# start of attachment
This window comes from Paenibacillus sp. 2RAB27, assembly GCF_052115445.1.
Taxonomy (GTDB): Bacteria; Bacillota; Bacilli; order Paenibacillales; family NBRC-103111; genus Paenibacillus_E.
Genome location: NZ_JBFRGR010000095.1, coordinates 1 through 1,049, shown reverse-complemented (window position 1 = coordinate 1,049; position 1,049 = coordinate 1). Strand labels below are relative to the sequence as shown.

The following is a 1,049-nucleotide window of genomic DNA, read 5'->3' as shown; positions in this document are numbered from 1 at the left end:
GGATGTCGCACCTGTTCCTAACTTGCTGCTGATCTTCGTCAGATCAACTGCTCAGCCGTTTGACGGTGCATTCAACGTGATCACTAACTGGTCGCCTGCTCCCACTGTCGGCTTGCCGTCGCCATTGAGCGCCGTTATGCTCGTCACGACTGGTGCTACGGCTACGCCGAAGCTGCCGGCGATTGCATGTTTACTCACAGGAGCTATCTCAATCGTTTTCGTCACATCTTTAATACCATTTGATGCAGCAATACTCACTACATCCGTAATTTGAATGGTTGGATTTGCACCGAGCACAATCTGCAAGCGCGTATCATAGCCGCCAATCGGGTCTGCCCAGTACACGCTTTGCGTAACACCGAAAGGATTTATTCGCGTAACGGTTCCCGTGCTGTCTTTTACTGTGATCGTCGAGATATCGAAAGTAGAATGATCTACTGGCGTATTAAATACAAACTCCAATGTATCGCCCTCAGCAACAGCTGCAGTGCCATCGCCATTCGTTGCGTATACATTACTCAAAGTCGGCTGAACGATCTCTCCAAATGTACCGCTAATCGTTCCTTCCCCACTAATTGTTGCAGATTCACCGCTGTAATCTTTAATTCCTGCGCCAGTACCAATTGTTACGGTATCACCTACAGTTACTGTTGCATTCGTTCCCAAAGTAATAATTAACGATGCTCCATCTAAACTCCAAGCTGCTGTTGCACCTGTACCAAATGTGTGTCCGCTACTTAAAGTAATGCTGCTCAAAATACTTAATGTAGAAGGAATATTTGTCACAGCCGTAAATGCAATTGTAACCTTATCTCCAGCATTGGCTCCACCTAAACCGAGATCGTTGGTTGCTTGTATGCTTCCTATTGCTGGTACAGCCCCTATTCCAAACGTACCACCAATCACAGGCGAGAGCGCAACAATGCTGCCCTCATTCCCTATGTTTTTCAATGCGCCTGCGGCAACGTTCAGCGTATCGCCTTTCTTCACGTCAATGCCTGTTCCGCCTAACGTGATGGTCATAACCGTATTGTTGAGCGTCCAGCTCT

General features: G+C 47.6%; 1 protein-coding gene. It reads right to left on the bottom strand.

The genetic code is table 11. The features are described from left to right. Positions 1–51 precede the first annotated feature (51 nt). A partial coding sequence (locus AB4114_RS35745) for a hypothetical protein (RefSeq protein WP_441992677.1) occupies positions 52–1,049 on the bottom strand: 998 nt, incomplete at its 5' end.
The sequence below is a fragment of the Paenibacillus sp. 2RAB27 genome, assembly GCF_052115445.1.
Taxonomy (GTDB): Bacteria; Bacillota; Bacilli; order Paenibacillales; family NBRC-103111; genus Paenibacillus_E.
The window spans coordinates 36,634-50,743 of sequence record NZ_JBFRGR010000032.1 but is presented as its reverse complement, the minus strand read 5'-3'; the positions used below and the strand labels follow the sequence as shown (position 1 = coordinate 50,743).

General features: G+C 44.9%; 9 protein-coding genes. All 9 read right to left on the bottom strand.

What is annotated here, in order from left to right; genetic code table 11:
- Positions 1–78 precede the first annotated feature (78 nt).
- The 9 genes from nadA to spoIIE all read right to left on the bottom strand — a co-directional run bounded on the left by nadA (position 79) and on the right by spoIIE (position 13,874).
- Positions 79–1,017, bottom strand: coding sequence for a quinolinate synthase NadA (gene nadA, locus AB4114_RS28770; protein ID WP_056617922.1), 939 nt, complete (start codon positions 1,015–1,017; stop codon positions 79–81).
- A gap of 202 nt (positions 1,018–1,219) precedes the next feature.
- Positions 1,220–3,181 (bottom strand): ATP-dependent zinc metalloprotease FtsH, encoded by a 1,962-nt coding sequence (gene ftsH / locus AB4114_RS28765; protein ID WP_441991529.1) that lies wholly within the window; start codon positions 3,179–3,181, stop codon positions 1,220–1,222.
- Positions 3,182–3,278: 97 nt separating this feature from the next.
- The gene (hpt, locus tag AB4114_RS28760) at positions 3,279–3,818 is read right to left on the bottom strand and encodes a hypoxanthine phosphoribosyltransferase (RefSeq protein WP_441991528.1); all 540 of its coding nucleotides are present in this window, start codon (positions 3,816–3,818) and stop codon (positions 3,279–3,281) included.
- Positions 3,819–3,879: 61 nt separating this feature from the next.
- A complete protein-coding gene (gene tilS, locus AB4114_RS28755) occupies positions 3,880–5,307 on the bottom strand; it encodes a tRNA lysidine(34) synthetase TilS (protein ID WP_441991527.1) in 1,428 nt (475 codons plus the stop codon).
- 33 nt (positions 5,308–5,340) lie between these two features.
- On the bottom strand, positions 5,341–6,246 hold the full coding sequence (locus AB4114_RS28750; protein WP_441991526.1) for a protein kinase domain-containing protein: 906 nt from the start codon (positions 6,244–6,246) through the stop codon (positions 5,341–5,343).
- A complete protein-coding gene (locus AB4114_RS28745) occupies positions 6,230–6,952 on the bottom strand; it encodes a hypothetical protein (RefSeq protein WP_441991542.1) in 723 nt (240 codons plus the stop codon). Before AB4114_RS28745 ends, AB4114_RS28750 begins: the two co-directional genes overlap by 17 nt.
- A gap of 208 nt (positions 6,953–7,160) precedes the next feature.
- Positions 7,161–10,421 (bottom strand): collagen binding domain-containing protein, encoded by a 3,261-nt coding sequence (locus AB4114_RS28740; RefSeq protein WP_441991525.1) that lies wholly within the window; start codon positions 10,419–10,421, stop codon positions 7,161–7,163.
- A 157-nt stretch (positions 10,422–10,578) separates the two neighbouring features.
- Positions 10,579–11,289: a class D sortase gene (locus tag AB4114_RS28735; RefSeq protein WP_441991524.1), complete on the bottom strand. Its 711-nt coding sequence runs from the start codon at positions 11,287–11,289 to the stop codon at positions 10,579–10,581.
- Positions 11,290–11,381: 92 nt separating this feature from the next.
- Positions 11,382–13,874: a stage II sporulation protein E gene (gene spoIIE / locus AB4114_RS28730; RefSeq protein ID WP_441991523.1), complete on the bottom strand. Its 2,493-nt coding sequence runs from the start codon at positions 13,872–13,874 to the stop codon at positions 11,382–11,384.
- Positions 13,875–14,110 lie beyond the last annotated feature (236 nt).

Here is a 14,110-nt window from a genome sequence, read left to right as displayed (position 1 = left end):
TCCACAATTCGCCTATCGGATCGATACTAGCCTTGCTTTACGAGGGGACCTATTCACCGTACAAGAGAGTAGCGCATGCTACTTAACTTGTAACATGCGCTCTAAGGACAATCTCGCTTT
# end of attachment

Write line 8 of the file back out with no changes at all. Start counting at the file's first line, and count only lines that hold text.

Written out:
The sequence below is a fragment of the Paenibacillus sp. 2RAB27 genome, assembly GCF_052115445.1.